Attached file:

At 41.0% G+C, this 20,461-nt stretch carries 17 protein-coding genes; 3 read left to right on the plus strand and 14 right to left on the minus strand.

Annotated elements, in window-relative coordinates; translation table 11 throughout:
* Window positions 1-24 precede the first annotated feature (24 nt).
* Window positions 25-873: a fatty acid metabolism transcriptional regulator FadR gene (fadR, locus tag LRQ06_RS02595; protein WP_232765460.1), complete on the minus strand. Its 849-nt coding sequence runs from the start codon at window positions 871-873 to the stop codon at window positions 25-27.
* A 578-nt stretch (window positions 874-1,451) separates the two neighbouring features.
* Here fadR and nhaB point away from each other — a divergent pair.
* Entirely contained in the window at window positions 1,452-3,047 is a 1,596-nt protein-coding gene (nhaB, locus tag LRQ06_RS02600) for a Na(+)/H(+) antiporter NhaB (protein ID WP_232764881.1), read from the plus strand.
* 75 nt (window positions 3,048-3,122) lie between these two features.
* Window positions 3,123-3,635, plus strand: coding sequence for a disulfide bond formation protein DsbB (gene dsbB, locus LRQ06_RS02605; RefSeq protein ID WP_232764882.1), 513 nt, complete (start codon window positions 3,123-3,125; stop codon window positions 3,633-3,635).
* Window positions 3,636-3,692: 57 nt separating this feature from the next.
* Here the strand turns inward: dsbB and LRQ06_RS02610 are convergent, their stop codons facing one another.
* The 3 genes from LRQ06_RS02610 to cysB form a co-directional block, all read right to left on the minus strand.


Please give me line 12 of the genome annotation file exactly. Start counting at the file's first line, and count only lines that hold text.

* The 3 genes from LRQ06_RS02610 to cysB form a co-directional block, all read right to left on the minus strand.